Get into the green


HOLY MOLY GUACAMOLE First developed in Mexico, guacamole is a hugely popular dip, spread or salad ingredient.

The Cabots

We are in that time of year when we get to enjoy many rich, ripe fruit and vegetables, benefitting from more sun. Avocado pears are fruits, originally from Central and South Americas, that grow on trees, with a hard, dark, wrinkly skin, yet containing the most softest, almost buttery, lushest creamy green flesh inside.
An avocado’s smoothness, fat and nutritional content makes it an appealing partner in many food dishes, particularly salads and pastas, crab and fish. Slice them in half by cutting the skin and flesh lengthways in half all the way down to the large inedible stone in the centre. Pull apart the two halves, and pop out the stone with a knife or fork. You can then scrape out the flesh from the skin using a spoon.
Avoid under-ripe avocados whose light-green flesh is too hard and not enjoyable, as well as  over-ripe ones where the flesh is too mushy and has turned dark in places. The trick is to find a good ripe avocado, still firm, but with a touch of give if pressed gently with the fingertips. Because the customer market for avocados can be unpredictable and ripeness of the actual fruit can be unstable, the shops often find it difficult to get right all the time, so buyers beware! It’s also good to be aware that the farming and growing of avocados is an environmentally sensitive issue, due to high amounts of water required, as well as CO2 emissions given off.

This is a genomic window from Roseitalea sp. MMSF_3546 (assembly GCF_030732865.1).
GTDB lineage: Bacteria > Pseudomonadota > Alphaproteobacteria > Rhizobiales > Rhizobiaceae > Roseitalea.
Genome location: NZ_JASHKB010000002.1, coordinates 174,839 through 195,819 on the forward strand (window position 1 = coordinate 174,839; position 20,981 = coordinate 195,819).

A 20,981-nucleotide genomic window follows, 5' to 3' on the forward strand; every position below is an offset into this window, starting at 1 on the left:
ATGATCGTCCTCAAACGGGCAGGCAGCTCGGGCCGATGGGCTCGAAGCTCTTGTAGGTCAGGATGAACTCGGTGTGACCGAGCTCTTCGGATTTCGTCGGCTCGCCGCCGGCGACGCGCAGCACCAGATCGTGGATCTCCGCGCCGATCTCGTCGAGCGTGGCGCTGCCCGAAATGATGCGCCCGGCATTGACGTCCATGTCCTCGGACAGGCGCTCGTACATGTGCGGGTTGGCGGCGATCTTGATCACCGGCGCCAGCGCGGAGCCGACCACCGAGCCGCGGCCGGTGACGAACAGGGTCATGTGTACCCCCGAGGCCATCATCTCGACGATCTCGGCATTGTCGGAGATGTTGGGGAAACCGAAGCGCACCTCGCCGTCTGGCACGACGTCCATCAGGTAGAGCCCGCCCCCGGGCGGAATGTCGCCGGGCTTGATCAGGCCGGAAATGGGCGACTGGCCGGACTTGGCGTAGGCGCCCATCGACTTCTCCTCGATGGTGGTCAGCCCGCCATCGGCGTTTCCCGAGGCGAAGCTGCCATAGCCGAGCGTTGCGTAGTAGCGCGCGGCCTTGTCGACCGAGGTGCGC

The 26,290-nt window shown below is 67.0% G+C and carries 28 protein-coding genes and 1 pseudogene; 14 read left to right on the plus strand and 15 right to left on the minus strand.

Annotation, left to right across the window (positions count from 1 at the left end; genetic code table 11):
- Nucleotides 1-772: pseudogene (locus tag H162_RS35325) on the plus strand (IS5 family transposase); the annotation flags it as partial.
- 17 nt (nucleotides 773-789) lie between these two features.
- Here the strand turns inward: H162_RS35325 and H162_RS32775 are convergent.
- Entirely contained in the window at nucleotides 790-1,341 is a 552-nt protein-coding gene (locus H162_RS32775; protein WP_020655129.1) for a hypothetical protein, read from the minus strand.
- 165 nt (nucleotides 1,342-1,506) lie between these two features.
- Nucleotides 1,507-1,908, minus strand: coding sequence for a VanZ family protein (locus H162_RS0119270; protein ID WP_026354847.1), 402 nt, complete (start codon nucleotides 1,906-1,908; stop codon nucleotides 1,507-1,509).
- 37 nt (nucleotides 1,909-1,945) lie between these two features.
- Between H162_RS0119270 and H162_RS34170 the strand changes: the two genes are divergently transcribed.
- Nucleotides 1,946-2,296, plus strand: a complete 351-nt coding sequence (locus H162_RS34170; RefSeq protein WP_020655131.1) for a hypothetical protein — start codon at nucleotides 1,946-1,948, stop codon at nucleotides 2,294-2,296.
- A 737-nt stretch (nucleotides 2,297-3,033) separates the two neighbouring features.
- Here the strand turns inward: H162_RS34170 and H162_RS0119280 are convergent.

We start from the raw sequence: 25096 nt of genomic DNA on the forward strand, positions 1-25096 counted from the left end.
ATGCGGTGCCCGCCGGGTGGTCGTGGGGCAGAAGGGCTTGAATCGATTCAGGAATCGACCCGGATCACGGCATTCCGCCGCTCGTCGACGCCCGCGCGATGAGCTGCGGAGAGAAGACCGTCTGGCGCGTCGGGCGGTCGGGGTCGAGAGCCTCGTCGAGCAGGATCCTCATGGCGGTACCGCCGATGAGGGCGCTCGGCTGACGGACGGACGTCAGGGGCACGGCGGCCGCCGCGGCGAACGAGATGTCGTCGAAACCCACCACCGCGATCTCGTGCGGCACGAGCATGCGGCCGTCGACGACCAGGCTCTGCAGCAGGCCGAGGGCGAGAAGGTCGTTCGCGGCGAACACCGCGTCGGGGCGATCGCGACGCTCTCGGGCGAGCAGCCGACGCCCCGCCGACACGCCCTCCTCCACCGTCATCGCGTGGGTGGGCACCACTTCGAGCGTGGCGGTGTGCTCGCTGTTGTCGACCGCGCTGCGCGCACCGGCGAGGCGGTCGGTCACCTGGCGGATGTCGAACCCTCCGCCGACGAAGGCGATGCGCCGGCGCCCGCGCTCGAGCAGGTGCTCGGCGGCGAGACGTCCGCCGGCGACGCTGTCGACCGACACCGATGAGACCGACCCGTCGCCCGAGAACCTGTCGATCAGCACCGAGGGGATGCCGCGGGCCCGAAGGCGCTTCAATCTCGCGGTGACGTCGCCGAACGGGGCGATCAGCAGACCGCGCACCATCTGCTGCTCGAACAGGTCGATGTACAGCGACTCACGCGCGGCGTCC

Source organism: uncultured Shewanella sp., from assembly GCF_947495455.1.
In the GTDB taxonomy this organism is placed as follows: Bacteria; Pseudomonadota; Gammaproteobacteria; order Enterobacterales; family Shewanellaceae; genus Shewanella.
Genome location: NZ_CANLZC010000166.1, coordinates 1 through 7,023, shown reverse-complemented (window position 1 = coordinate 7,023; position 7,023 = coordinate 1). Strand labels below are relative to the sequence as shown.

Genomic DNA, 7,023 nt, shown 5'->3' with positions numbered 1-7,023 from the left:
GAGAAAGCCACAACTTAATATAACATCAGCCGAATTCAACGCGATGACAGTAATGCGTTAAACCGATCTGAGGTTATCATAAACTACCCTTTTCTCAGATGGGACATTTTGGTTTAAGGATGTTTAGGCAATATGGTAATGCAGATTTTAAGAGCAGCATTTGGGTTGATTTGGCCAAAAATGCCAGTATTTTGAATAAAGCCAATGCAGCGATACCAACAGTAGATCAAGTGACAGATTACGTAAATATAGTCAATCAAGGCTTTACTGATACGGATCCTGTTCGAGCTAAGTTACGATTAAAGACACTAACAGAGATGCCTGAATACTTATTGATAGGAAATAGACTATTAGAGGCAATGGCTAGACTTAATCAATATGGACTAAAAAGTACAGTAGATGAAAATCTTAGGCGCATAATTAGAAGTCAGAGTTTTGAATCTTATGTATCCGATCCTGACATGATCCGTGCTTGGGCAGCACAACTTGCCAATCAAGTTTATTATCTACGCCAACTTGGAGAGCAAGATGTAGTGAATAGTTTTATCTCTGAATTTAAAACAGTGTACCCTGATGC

When this fruit is ripe and ready to eat there are many recipe variations to use it in. To get your imagination working, why not try: avocado pasta with peas and mint; seared tuna with avocado puree and apple salad; cannelloni pasta with crab, avocado, and basil; avocado, salmon and rocket salad; simple smashed (mushed with a fork) avocado on toast triangles.

Classic guacamole
This simple dish – a blend of avocado flesh with salt, fresh garlic, oil, a touch of lemon to add a bite and prevent the ripe flesh darkening – is a fabulous starting point for the uninitiated, revealing the richness of the avocado and discovering possible partnerships with other foods. Some people experiment with the amounts of chili or yogurt added in, and one recipe adds chopped chorizo with finely sliced spring onion to the mix.
Here is the basic recipe to start you off.

What you need

  • 2 ripe avocado
  • ½ lemon for juice
  • 1 clove garlic peeled, finely chopped, and crushed with back of a knife
  • >¼ tsp chili flakes,
  • Glug of extra virgin olive oil or rapeseed oil
  • Sea salt and fresh black pepper for seasoning

What you do
Halve the avocado, remove the stone and scoop the flesh into a bowl. Ad the juice of the lemon, avoiding any pips, then add the remaining ingredients.
With the back of a fork mush all ingredients together for a rough texture, or mix in blender for a super smooth texture, whichever you prefer. Season to taste. You may serve with chopped fresh coriander or herbs.

Ginger rice bowl with avocado
To demonstrate how avocado can be integrated with different foods, try this seductive combination of ginger rice and nutty flavours with avocado.

What you need

  • 1 ripe avocado
  • 2-inch piece of ginger, peeled
  • 150g short-grain brown rice
  • 2 tbsp soy sauce
  • 1 tsp cider vinegar
  • 4 tbsp pumpkin, sesame or sunflower seeds
  • 6 spring onions, cleaned and chopped
  • Chopped fresh coriander to serve

What you do
Cook the brown rice and let it stand. Grate the peeled ginger and place in a bowl.
Add the soy and cider vinegar, the ginger, the spring onions and the seeds.
Mix with a fork and divide into two bowls.
Top with sliced avocado or chucks. Serve with chopped coriander.

— Redmond

The Cabot family live and work in Lanmore, outside Westport. Fresh, seasonal foods are their passion, from country markets to growing, making and selling.
They love cooking and eating at the kitchen table, while Redmond and Sandra are kept on their toes with children Penny and Louis. Here they share their favourite recipes.